And there are obvious differences here, one most noticeably being menstruation, something that didn't even cross my mind until it first gets mentioned. True, she had refused to join in denouncing a fellow academic as a Trotskyite spy. To think a faithful Party member could be subjected to eighteen years of incarceration in brutal Soviet prisons and concentration camps, and still remain loyal to the Party is difficult to get my head around, but it's something that was not uncommon.
As well as detailing the cruel regime of the time, her account challenges the reader, and offers a different perspective on life, when all that matters is trying to survive, a perspective most of us will never have to experience.
View all 6 comments. It was published in English in , some thirty years after the story begins. The two-part book is a highly detailed first-hand account of her life and imprisonment in the Soviet Union during the rule of Joseph Stalin in the s. Although Ginzburg sought to have the manuscript published in the Soviet Union, she was turned down.
The manuscript was smuggled out of the c Journey into the Whirlwind, Evgenia Ginzburg Journey into the Whirlwind is the English title of the memoir by Eugenia Ginzburg. The manuscript was smuggled out of the country and later sold in many different languages. The first volume was published in and the second volume was published in two years after Ginzburg's death.
A copy would not be published by a Russian publisher until Aug 16, Buck rated it it was amazing Shelves: life-writing , in-captivity , russians. After beavering away like a good little boy on a review of Into the Whirlwind , I got so disgusted with the falseness and inadequacy of my response even more so than usual that I eventually gave up in despair.
So fair warning. Despite all my prissy scruples, I th After beavering away like a good little boy on a review of Into the Whirlwind , I got so disgusted with the falseness and inadequacy of my response even more so than usual that I eventually gave up in despair. The standard defence would be to claim that books such as Into the Whirlwind are educational in the truest sense, admitting us into a reality so incredibly, so monstrously alien to our own. Speaking personally, I am — I have to face it — the spoiled and sheltered product of a relatively enlightened society.
But what, frankly, do I know about evil? About suffering, injustice, degradation? As a matter of real, lived experience, almost nothing. But the very neatness of the self-justification makes me suspicious.
Somebody should write a book about that. And that I can think of at least three others I want to read? This can't be healthy. View all 50 comments. Jan 16, Jan-Maat added it Shelves: 20th-century , read-in-translation , russia-and-soviet-union , autobiography-memoir. A fantastic and heart rendering book.
Evgenia Ginzberg had a comfortable life in the s and into the s in Kazan, For reasons unknown she was arrested in one of the early purges and sentenced to prison. Due to the continuing purges and concomitant necessary changes to accommodate all the people who were imprisoned her solitary confinement was interrupted and she was forced to share a cell prison wasn't bad - there was a library service , later the two are deported to a labour camp in Sibe A fantastic and heart rendering book.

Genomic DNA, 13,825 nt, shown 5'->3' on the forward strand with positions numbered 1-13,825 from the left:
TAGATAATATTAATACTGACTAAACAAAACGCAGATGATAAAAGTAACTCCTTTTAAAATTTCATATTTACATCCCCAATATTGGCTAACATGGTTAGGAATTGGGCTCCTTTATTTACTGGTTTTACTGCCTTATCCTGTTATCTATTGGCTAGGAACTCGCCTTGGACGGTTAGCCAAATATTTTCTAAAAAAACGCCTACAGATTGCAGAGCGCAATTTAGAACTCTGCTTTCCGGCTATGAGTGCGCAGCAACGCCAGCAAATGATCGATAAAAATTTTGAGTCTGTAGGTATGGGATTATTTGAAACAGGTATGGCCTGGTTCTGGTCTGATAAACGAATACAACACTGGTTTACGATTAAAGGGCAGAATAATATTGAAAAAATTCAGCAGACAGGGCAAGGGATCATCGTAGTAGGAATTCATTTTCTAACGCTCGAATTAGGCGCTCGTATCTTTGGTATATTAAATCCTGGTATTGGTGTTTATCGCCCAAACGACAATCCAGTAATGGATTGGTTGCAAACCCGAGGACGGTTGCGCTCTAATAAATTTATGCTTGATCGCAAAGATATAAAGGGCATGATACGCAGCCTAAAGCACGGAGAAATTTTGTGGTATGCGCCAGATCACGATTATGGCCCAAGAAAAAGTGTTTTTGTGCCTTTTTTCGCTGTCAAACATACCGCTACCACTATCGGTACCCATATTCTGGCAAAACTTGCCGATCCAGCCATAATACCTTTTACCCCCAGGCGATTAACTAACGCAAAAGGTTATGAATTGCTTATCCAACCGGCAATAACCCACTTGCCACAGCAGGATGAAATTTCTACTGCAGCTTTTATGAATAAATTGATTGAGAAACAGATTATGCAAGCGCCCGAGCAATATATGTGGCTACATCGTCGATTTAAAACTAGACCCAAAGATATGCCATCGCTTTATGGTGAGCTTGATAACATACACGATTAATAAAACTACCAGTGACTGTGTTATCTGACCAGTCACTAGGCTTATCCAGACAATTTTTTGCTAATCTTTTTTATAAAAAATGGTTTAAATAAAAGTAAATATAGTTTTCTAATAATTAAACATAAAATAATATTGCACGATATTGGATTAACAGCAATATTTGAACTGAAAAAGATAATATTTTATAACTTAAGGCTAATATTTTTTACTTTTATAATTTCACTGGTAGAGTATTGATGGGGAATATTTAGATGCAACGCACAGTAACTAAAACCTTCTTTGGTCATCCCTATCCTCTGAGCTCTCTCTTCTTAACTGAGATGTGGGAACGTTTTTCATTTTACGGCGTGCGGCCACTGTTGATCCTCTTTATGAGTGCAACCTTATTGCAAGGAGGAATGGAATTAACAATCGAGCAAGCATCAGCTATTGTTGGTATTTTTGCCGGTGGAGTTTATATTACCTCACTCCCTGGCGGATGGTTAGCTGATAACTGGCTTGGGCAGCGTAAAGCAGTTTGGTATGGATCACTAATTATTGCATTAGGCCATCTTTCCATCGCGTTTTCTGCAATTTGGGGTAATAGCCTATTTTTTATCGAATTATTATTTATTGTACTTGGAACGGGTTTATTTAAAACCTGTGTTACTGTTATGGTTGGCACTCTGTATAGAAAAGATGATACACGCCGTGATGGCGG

Due to the continuing purges and concomitant necessary changes to accommodate all the people who were imprisoned her solitary confinement was interrupted and she was forced to share a cell prison wasn't bad - there was a library service , later the two are deported to a labour camp in Siberia. The train journey is something almost magical for somebody who has been in a cell with one other person foe several years - of a sudden there is a railway wagon full of women, one of whom slightly bizarrely declares herself to be a Menshevik, though it seems to me highly unlikely that anything of Menshevik party structures could have survived that long.
In Siberia, rations are proportional to work completed and the work they are set to is felling trees with an axe and dragging them back to a central point. Everyday working in deep cold Ginzburg finds herself weaker and weaker, she fells less and gets less food as her productivity decreases eventually she realises that she will die.
Instead due to luck and kindness she becomes a nurse. At which point the translation abruptly ends. There is a second part to Ginzburg's autobiography, I believe untranslated, detailing her years as a nurse in the labour camp, relationship with the Doctor who if I recall correctly was a homeopath and seventh day Adventist and their eventual release and settlement in 'Golden Magadan'.
Ginzburg drags the reader with her from a comfortable life through accusation and imprisonment, solitary confinement to Siberian labour camp up to the point of impending death, it is quite a reading experience. Because this is an autobiographical account it contain a lot that who seem too impossible or ridiculous for fiction. For example having to share her prison cell despite being in solitary confinement or the brief intense romances between the male and female prisoners while they were waiting to be transported up the pacific coast to the labour camp.
Nov 17, Haaze rated it it was amazing Shelves: biographies , lit-russian , tyranny , historyth-century , russia , stalinism , memoirs , favorites. Over the last few days Evgenia Ginzburg's autobiography 'Journey into the Whirlwind' has been a constant companion.
Journey into the Whirlwind